Anyway, I had a little run-in with Amazon this week, but I'm actually excited about it because it forced me to climb out of my comfortable box (er, not literally, but that time might be coming) and consider new publishing possibilities. I have no idea how this will turn out, but one thing I've learned is you can't be afraid to try new things when it comes to your publishing career. Sometimes you have to take that leap of faith.
Here's the situation. I got one of those nastygrams from "Logan" at Amazon alerting me that Antico Veleno (Terreno Pericoloso Vol. 2) (Italian Edition) (ID: B00M4P6WBA) is listed on Amazon.it at EUR 2.99 and at EUR 2.89 on Lafeltrinelli-IT!
And of course the penalty for this is DEATH!!!!!!
Okay, no. But the penalty is you have to lower the Amazon price or raise the other price so that Amazon is never higher than a competitor OR potentially face the penultimate punishment which is Amazon can remove all your titles.
The problem is that I never listed a title at Lafeltrinelli-IT and can't control their pricing -- in fact, I'm not even sure it's a real site. It could be a pirate site or a portal to other vendors or who knows what. Again, I don't have an account there, which leaves me with the sole option of lowering the Amazon price.
Now you might think to yourself, it's only a dime, what's the big deal? But it's a little more complicated because first of all, well, the ruthless arrogance of Amazon is pretty damned offensive. It never fails to appall me. Secondly, that drop knocks the royalty rate from 70% to 35%. And thirdly, Amazon already charges something called a delivery fee, which lowers author earnings roughly about 4% on average.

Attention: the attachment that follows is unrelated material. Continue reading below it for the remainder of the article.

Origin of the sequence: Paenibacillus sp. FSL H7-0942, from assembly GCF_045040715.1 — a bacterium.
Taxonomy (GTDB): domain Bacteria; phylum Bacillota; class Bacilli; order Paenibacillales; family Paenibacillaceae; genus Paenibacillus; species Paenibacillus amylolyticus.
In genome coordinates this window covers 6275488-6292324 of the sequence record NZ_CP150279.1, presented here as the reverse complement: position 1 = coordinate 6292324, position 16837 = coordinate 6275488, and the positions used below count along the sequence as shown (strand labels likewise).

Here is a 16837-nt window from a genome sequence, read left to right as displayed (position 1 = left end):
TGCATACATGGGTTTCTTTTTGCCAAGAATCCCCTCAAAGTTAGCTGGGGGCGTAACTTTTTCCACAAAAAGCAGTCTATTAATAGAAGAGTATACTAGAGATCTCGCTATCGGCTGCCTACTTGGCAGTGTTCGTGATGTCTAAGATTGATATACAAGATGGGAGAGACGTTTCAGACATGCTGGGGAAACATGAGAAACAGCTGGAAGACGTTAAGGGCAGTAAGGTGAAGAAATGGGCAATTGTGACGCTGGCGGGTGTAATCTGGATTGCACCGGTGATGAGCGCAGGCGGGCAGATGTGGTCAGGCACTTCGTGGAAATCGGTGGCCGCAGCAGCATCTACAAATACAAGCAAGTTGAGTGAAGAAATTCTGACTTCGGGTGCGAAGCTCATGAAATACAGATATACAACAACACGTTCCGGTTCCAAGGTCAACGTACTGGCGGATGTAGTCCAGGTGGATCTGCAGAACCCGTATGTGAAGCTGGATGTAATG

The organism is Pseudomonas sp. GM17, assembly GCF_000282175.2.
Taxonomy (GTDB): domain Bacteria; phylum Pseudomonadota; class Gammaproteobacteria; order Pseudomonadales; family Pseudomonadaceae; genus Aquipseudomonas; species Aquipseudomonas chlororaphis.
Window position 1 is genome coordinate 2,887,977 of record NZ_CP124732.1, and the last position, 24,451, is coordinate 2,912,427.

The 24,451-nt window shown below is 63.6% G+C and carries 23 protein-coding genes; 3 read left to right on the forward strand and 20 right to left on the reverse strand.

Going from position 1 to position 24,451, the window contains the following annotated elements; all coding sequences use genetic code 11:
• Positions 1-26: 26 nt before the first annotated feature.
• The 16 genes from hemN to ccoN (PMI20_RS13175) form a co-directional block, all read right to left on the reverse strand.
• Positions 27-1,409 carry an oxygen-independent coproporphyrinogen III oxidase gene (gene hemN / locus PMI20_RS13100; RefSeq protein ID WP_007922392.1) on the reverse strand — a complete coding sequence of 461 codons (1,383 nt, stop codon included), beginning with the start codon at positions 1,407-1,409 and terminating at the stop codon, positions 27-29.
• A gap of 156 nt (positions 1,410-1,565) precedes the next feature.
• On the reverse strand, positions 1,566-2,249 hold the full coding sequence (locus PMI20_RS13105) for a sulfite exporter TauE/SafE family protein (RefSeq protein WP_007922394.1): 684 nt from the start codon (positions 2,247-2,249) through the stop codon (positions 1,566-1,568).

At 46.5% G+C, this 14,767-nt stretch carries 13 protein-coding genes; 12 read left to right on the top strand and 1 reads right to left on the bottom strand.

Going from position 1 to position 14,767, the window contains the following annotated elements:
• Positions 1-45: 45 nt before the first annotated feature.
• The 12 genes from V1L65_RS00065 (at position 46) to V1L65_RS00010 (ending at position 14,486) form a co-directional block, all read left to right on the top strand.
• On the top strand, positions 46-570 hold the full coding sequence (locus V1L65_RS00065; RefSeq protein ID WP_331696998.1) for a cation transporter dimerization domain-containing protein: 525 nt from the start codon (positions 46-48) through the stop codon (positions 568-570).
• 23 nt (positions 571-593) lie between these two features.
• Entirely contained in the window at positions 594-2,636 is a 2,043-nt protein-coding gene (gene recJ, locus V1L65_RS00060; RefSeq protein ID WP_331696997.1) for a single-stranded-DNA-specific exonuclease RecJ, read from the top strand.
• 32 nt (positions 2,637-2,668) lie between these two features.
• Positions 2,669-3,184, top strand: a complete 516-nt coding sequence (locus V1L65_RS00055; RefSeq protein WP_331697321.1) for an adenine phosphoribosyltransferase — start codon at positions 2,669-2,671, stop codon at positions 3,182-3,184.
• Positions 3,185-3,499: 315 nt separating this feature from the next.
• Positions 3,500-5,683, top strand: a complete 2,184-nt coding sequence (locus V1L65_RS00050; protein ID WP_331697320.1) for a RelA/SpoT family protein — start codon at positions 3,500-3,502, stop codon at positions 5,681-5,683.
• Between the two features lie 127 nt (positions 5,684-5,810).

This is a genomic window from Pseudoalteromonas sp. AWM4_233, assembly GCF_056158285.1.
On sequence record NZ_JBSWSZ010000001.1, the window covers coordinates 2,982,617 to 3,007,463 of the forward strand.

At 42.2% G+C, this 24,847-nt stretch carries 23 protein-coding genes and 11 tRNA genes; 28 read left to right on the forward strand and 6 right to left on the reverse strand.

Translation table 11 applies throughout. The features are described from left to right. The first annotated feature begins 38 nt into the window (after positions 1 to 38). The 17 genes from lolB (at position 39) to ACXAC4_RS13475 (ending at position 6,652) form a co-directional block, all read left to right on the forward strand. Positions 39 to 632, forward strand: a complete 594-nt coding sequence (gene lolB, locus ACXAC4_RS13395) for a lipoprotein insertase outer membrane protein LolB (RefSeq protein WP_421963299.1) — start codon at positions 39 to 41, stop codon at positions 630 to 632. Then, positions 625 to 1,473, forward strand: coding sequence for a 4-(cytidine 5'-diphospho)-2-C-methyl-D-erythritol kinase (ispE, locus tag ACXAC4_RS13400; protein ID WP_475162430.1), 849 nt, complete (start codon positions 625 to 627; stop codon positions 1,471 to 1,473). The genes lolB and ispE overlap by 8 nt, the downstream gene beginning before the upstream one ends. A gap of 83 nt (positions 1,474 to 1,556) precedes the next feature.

(And yeah, again, it's just a few cents at a time, but stop for a second. Imagine if your employer arbitrarily decided to give you an ANY % pay decrease simply as a cost of doing business?)
But that IS the cost of doing business at Amazon and we (me) don't tend to really think about it, but 4% is still real live money and I'm still a real live writer trying to earn a real live living off my work.
Therefore I tried to, you know, communicate with the
The long and the short of it is yes. That is exactly what Amazon is telling me. Price match or face the consequences this is a recording.
Which seems kind of...well, at the very least unjust, doesn't it?
So I was in the process of escalating the argument (knowing full well it was an utter waste of time and energy) when I suddenly thought hold your horses. Because...other vendors sell to foreign lands...I sell a surprising number of Italian titles through Kobo and I've been meaning to escalate my presence and promo efforts at iBooks (which sells to 51 countries versus Amazon's measly 12) and these other companies don't charge "delivery fees" and do pay higher royalties in most cases, and I hate Amazon's monopoly of publishing (including their insistence on exclusivity), so here is a way to begin to loosen Amazon's stranglehold on my own career, without seriously endangering my finances.
And the more I think about this, the more excited I am.
What if I just remove my self-published foreign language digital titles from Amazon?
YOU CAN'T FIRE ME. I QUIT!
But seriously. I'm sure I'll take a financial hit and there will be a big learning curve--and it will be inconvenient to my existing readers--but there are potential long term benefits that WAY out weigh the short term losses.
And to me this is what being a successful entrepreneur is all about. You have to be willing to leave the path. You have to be willing to take risks. And you have to be willing to put your money where your mouth is, i.e. invest in new strategies.
So that was my week. How was yours?